Maybe I should be more charitable and assume she was meant as a pastiche of how annoying patriarchal attitudes can be to the women in a modern society? Could this be a way of highlighting how objectionable it could be for a man in 1980's society to feel entitled to chase women in the workplace? I really don't know. Maybe this is what they intended and our annoyance with her is a successful piece of irony. I just never felt that it came across as much of anything.
Peremensoe
Wed, Feb 8, 2017, 3:31pm (UTC -5)
I can get something out of looking at Trek from a lot of different angles. It's part of my continuing interest in Trek, that there *are* so many angles to look at, and so many different people looking. If tara sees an angle that hasn't been represented, I want to hear it.


Lwaxana may have been conceived as little more than comedic relief, but eventually we get "Dark Page," which doesn't entirely work but certainly isn't a joke, and "Half a Life," which I count as pretty classically Trekkian, and finally her scenes with Odo. She's about relationships, loneliness, aging, losing versus letting go.
tara
Thu, Feb 9, 2017, 6:27pm (UTC -5)
Thanks for the responses... and, I will say, especially Peter G.

"Majel Barrett having a good time on the set" makes sense. Maybe it's a character largely designed by her and intended to showcase the actor's own personality and sense of humor and acting strengths. In the meta-universe, if I pull myself out of TNG's own world and just watch like a woman on the sofa looking for entertainment, I can be fine with that. If the actor had fun being Lwaxana, and the other actors had fun playing off her, then okay. Good for them.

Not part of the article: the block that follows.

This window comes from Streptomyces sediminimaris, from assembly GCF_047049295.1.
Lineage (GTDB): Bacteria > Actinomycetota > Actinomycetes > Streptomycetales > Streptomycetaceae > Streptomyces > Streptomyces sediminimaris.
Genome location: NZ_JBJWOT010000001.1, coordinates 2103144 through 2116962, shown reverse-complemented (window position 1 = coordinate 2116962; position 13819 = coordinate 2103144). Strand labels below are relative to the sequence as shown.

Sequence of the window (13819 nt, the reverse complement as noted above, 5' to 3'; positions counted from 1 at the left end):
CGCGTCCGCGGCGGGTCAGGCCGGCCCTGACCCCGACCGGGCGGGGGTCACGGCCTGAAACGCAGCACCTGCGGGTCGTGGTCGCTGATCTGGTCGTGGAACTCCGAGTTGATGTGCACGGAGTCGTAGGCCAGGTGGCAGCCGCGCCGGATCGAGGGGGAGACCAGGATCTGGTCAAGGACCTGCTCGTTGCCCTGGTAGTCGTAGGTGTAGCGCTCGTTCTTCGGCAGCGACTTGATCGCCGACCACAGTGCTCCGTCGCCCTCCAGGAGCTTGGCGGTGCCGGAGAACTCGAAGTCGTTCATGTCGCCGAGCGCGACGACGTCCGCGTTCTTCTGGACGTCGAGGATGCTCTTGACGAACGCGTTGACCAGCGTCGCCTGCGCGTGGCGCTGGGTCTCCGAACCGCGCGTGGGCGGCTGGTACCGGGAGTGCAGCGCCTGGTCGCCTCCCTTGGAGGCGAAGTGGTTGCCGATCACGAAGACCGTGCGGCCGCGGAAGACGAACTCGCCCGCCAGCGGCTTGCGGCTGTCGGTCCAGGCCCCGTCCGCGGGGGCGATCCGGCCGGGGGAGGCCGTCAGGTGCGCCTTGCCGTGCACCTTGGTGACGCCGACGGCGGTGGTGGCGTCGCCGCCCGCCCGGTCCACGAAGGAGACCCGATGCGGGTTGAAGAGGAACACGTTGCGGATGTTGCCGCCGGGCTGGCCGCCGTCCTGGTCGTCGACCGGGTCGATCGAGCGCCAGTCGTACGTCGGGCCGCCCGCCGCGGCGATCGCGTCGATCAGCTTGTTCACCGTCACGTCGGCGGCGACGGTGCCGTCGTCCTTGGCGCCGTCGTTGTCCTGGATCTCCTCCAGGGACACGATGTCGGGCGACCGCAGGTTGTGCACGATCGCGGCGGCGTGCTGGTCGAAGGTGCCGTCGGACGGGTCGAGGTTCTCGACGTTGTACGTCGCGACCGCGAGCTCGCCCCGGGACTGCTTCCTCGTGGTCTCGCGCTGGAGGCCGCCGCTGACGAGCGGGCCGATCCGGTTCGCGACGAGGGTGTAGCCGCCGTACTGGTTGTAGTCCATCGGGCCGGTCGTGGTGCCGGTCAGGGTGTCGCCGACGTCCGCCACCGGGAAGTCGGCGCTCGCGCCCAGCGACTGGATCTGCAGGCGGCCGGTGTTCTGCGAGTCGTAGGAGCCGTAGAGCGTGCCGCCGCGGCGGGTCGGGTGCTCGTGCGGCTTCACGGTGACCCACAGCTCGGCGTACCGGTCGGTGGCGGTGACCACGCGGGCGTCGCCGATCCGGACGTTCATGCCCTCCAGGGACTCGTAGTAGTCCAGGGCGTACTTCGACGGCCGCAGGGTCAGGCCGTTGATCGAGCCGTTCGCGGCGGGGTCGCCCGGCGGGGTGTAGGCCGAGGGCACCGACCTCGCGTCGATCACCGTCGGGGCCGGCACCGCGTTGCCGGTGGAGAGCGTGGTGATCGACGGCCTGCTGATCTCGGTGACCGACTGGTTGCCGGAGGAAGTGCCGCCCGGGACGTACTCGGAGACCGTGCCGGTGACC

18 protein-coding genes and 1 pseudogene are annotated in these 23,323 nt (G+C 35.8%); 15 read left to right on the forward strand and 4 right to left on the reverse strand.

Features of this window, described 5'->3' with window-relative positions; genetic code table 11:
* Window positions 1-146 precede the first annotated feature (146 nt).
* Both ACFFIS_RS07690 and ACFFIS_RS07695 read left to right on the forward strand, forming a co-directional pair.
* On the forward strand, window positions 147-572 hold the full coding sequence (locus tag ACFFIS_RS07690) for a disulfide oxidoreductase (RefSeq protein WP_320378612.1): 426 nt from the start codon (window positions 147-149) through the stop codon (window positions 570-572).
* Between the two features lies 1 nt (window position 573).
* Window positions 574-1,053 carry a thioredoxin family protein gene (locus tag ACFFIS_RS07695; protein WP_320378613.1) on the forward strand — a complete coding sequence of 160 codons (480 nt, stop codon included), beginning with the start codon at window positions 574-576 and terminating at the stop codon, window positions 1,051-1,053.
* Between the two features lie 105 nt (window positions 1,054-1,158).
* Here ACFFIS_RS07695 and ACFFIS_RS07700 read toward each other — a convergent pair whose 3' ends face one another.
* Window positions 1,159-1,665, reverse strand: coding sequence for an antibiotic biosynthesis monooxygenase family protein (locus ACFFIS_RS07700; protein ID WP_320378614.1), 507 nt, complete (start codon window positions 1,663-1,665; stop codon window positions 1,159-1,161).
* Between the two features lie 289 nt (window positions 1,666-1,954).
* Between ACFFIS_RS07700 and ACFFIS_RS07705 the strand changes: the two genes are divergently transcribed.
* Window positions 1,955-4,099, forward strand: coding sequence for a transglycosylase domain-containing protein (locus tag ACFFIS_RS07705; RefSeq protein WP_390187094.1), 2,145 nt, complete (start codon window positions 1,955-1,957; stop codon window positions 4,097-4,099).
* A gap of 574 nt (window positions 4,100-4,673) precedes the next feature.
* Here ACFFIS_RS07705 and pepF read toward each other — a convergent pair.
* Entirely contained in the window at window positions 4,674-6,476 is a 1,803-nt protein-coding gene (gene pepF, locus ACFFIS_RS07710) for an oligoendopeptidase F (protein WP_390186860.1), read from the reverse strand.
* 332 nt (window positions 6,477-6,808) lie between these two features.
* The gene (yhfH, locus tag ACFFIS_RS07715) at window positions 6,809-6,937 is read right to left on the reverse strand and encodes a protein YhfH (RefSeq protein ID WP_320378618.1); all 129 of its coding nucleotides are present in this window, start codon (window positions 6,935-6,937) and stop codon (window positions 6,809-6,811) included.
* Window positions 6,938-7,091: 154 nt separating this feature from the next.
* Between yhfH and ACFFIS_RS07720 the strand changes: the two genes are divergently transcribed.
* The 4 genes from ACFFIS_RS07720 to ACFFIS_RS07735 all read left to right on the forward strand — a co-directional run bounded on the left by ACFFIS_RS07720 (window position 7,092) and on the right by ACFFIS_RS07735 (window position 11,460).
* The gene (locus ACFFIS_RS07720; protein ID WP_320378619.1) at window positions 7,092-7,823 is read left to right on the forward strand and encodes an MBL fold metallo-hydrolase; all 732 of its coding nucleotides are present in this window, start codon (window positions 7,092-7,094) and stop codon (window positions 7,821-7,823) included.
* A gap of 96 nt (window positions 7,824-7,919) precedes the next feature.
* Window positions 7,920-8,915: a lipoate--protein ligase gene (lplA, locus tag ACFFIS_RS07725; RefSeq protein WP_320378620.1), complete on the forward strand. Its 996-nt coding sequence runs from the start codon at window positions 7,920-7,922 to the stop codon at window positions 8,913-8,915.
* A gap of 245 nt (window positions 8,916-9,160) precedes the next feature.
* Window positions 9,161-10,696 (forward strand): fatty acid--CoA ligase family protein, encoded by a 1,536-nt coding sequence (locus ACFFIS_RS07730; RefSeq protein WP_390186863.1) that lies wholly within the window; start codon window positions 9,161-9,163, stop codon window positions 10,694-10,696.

The role of taking the piss out of the Federation and their smug perfection was a really important one - beautifully played by Q, and also by the outsiders Ro and Barclay and the "Lower Decks" set and the occasional alien race ("The High Ground", maybe?) through whose eyes we see the regulars as a bit more questionable and tarnished than the Official Narrative presents them. You make me want to watch the next Lwaxana episode with a more open mind to see if she's part of the same lineage.

As to her telepathic abilities and their misuse... I've never thought about that. She was so goofy that it was never completely clear to me whether her mind-readings were accurate or invented, and whether she reported them accurately or otherwise. I kind of settled on the idea that she could vaguely sense strong thoughts but that her own big personality trumped accuracy in reporting. Thus, she sensed Picard responding to her sexually in sort of a normal-man way - "Mmm, nice curves in that dress" - and could also read his follow-up thought of "Oh God, but this bloody woman is as annoying as ever!" And then she always chose to somewhat vengefully embarrass him by announcing to everyone present the first thought, but not the second.

So basically: broad comedy, and actors having fun, and I'd do best to check my brain at the opening credits and go with the flow... That helps, actually.

And, all the yesses to the shout-out to Babylon Five! Where telepaths were a serious matter and a force to be reckoned with. (Until season five, when that Byron guy showed up and combed his mane and made annoying speeches.)
tara
Thu, Feb 9, 2017, 6:36pm (UTC -5)
And Peremensoe: the Odo scene in the elevator on Ds9 was great. Actually, it was the moment that made me wish Lwaxana had been more of a person and less of a caricature from the beginning. Even zany aunts and dancing clowns take off their wigs sometimes - and more importantly, even when they're wearing their wigs and cavorting around, they've got reasons for it. They have to still be people underneath the wacky makeup.